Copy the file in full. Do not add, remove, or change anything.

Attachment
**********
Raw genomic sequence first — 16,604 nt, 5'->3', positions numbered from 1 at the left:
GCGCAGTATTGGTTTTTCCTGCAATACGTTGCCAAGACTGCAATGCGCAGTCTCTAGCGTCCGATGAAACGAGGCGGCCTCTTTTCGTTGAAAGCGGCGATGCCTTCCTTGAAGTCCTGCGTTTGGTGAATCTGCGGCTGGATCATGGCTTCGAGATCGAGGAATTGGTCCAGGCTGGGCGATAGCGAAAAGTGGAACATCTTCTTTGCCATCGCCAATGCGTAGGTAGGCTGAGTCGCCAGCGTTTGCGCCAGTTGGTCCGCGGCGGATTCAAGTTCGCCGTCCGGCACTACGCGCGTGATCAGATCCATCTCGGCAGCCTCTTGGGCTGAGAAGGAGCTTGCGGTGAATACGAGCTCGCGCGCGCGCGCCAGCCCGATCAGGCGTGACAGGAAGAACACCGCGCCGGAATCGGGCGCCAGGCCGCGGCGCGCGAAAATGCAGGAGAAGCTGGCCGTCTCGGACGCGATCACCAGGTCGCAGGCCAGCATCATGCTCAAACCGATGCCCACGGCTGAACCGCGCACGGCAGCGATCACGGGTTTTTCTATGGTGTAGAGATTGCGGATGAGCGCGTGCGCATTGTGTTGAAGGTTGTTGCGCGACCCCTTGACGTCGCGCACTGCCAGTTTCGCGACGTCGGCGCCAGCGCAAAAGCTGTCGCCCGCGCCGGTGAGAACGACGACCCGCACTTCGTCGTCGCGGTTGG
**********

Raw genomic sequence first — 16,604 nt, 5'->3', positions numbered from 1 at the left:
GCGCAGTATTGGTTTTTCCTGCAATACGTTGCCAAGACTGCAATGCGCAGTCTCTAGCGTCCGATGAAACGAGGCGGCCTCTTTTCGTTGAAAGCGGCGATGCCTTCCTTGAAGTCCTGCGTTTGGTGAATCTGCGGCTGGATCATGGCTTCGAGATCGAGGAATTGGTCCAGGCTGGGCGATAGCGAAAAGTGGAACATCTTCTTTGCCATCGCCAATGCGTAGGTAGGCTGAGTCGCCAGCGTTTGCGCCAGTTGGTCCGCGGCGGATTCAAGTTCGCCGTCCGGCACTACGCGCGTGATCAGATCCATCTCGGCAGCCTCTTGGGCTGAGAAGGAGCTTGCGGTGAATACGAGCTCGCGCGCGCGCGCCAGCCCGATCAGGCGTGACAGGAAGAACACCGCGCCGGAATCGGGCGCCAGGCCGCGGCGCGCGAAAATGCAGGAGAAGCTGGCCGTCTCGGACGCGATCACCAGGTCGCAGGCCAGCATCATGCTCAAACCGATGCCCACGGCTGAACCGCGCACGGCAGCGATCACGGGTTTTTCTATGGTGTAGAGATTGCGGATGAGCGCGTGCGCATTGTGTTGAAGGTTGTTGCGCGACCCCTTGACGTCGCGCACTGCCAGTTTCGCGACGTCGGCGCCAGCGCAAAAGCTGTCGCCCGCGCCGGTGAGAACGACGACCCGCACTTCGTCGTCGCGGTTGG